OKLAHOMA CITY–In response to the conduct and execution of taxpayer-funded charter schools, such as bypassing Oklahoma teachers to hire teachers from overseas, Representative Ed Cannaday has filed an amendment to HB 3130 to address these concerns.
The Porum Democrat from Porum has filed an amendment that all charter schools that hire teachers on a H-1B temporary worker visa must file a report with the Oklahoma Department of Education showing proof of recruitment efforts to first hire qualified Oklahoma or U.S. residents.
“I find it hard to believe that given all the Oklahomans with bachelor’s degrees in education, and with the loss of public education jobs due to budget cuts, that any charter school is unable to scout out a teacher in our state and must therefore recruit teachers from the country of Turkey to fill these positions,” said Cannaday.
These comments reference the four Oklahoma charter schools that employ about 15 percent of their teachers from overseas using temporary nonimmigrant work visas. These schools are privately run by the Sky Foundation, but funded with state tax dollars.
Of the 149 teachers employed at these four charter schools in Oklahoma , 22 are here on H-1B visas.
Federal law allows employers unable to find qualified American employees to fill positions with foreign labor through a visa application process.
Two of the schools are in Oklahoma City : Dove Science Academy , grades six to 12, and Dove Science Academy Elementary, grades kindergarten to fifth. The other two schools are in Tulsa : Dove Science Academy , grades six to 12, and Discovery School of Tulsa, grades kindergarten to eighth.
The superintendent of the four Sky Foundation schools in Oklahoma , Kaan Camuz, said of 35 teachers at Dove Science Academy , 11 are from Turkey , Russia, Turkmenistan or Azerbaijan.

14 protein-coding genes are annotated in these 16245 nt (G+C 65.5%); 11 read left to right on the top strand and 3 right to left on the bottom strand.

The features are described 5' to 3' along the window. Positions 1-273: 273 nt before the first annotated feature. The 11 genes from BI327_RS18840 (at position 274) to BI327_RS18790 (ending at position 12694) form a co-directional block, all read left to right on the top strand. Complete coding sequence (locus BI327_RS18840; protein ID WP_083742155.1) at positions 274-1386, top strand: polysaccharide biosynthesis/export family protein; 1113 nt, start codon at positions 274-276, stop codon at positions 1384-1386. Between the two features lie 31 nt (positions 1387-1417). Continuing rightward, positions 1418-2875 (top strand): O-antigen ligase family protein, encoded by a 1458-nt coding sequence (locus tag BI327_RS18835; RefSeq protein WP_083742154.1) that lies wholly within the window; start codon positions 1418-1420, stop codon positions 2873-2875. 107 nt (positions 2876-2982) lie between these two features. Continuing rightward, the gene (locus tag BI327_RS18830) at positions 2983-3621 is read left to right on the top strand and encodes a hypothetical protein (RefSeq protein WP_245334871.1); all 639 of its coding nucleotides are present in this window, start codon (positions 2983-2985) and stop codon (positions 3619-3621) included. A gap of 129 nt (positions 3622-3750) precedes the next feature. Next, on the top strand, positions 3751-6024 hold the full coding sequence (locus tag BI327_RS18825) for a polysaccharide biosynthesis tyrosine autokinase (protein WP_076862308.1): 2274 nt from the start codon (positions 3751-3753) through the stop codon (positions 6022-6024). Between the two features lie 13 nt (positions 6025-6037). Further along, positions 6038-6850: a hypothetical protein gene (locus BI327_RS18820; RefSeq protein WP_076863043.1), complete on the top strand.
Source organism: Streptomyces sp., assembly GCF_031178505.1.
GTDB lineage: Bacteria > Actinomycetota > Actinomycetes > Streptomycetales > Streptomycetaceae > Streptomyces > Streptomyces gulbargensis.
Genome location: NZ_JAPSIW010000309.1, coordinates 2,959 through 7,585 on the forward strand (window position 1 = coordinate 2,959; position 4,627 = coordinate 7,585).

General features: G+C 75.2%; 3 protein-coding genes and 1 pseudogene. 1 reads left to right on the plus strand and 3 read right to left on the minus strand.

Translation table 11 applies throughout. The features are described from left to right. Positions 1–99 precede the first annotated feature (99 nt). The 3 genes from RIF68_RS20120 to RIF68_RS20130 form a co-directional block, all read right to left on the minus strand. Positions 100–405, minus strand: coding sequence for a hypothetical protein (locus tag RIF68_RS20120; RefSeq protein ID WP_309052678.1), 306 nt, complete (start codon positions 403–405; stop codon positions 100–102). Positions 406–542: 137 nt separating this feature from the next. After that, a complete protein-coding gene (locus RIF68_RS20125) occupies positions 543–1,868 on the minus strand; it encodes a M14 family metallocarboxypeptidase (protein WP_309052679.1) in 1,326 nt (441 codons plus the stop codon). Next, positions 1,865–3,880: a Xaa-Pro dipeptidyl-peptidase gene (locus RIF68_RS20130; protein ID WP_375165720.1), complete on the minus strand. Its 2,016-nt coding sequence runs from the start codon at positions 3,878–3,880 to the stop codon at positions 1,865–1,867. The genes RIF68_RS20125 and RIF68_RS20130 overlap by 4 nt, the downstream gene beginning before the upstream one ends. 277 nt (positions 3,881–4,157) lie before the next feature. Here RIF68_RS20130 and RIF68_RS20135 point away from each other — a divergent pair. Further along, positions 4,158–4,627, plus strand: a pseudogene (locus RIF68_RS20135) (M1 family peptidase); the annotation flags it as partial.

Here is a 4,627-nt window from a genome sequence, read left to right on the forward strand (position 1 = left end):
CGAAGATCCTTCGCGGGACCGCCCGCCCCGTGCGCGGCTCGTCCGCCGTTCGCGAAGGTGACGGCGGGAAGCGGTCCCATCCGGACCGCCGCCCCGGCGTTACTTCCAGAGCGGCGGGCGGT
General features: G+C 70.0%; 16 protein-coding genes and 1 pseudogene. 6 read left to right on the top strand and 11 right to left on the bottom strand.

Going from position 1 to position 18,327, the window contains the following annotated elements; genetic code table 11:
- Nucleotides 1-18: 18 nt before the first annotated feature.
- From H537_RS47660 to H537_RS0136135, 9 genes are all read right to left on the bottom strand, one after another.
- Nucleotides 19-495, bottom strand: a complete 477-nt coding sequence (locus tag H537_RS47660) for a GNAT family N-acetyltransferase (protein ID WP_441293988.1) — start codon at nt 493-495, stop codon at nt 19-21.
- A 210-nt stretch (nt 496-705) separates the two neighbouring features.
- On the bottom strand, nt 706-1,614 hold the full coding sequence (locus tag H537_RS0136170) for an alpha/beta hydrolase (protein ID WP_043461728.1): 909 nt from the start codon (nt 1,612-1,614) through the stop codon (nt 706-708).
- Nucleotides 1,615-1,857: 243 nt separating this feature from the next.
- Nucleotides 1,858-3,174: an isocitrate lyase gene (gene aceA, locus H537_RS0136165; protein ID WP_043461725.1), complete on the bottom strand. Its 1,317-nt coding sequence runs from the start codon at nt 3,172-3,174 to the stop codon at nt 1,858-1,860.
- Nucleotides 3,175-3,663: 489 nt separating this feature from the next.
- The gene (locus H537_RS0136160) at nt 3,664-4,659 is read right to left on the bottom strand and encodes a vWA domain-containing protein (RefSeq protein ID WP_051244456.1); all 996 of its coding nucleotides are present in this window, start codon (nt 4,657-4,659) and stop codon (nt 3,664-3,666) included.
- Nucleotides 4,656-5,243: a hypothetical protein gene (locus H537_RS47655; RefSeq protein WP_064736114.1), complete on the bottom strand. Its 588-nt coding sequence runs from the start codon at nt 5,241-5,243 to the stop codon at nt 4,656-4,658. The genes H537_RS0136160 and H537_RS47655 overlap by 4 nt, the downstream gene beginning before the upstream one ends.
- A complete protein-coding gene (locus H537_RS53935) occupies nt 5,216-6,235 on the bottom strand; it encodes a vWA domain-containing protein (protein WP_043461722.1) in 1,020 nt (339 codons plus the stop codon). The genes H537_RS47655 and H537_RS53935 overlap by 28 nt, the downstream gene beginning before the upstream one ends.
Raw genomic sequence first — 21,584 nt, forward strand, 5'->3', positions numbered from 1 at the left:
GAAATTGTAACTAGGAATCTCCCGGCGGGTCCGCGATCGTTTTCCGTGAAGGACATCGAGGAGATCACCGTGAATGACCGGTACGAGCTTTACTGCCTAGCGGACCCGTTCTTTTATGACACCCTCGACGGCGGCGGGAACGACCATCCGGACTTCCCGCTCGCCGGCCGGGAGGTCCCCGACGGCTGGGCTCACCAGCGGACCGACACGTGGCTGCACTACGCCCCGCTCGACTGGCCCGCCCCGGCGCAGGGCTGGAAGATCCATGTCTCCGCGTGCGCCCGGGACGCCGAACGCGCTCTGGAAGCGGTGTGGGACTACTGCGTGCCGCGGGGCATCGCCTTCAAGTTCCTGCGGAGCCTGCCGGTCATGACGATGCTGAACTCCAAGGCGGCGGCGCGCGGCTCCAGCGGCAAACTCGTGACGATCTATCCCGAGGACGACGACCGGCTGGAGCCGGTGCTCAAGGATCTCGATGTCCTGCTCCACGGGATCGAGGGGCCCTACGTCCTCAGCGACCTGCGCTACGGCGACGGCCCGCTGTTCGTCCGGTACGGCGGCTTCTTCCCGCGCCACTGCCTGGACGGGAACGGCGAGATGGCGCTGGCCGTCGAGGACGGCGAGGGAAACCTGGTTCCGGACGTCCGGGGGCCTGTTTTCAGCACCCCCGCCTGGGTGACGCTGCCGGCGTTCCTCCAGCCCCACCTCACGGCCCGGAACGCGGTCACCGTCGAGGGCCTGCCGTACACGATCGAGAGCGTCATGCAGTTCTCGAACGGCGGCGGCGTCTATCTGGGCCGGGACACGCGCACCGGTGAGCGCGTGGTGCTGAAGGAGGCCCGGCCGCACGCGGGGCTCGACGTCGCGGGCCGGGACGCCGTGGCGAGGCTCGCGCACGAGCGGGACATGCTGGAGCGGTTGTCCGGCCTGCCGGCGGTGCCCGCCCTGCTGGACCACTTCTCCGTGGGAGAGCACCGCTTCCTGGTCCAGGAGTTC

“I know these schools claim that there is a shortage of math and science teachers, so they allege that their only option is to recruit from overseas,” Cannady said. “Of interest is that the majority of these teachers come from Turkey , the home country of the founders of these charter schools.”
More than 120 charter schools nationwide, including the four Sky Foundation schools, were founded by Turkish nationals.
“Turkish teachers are displacing Oklahoman and American teachers, and on the taxpayers’ dime, to boot,” Cannady said. “I don’t believe they are really making efforts to bring on board local teachers, and as a former educator I am insulted that they make claims when applying for the federal visas that they were unable to find a single qualified candidates from not just our state but in our entire nation.”
According to the US Department of Labor, secondary school teachers were the fifth highest occupation for H-1B visas granted in Oklahoma in 2010.
Cannaday’s amendment further requires charter schools on the needs improvement list for three consecutive years to have their contract terminated or denied renewal.
“Charter schools receive state funding the same way public schools do,” he said. “One charter middle school in particular has been on the needs improvement list for three years now, and given that by definition charter schools do not have to adhere to many of the mandates that public schools do, I find it unacceptable that any taxpayer dollars are being funneled to charter schools that can’t meet the bare minimum.”
Unlike public schools, charter schools do not have to require that teachers have valid teaching licenses or certificates, that teacher assistants have a high school diploma, or that students are enrolled in a minimum of six periods of rigorous instruction. Neither do they have to require that the high school offer the mandated 38 units of credit, or have a graduation policy that requires the minimum 23 units or sets of competencies.
Of the 22 charter schools in Oklahoma , three were on the Needs Improvement List in 2011: the Justice Alma Wilson SeeWorth Academy in OKC, the Santa Fe South Elementary School and the Santa Fe South Middle School.
The Santa Fe South Middle School has been on the Needs Improvement List every year since 2008, which is considered consistently low performing.
For Fiscal Year 2011 the total state allocations for charter schools was $32,183,444.
“I hope to shed some light on those charter schools that receive public dollars but have very little accountability or oversight in areas that I deem important to me as an educator, a lawmaker, and a father and grandfather,” Cannady said. “We too often praise charter schools while demonizing public schools, and unfortunately, many people just don’t know what we’ve allowed charter schools to get away with, all on the taxpayer dole.”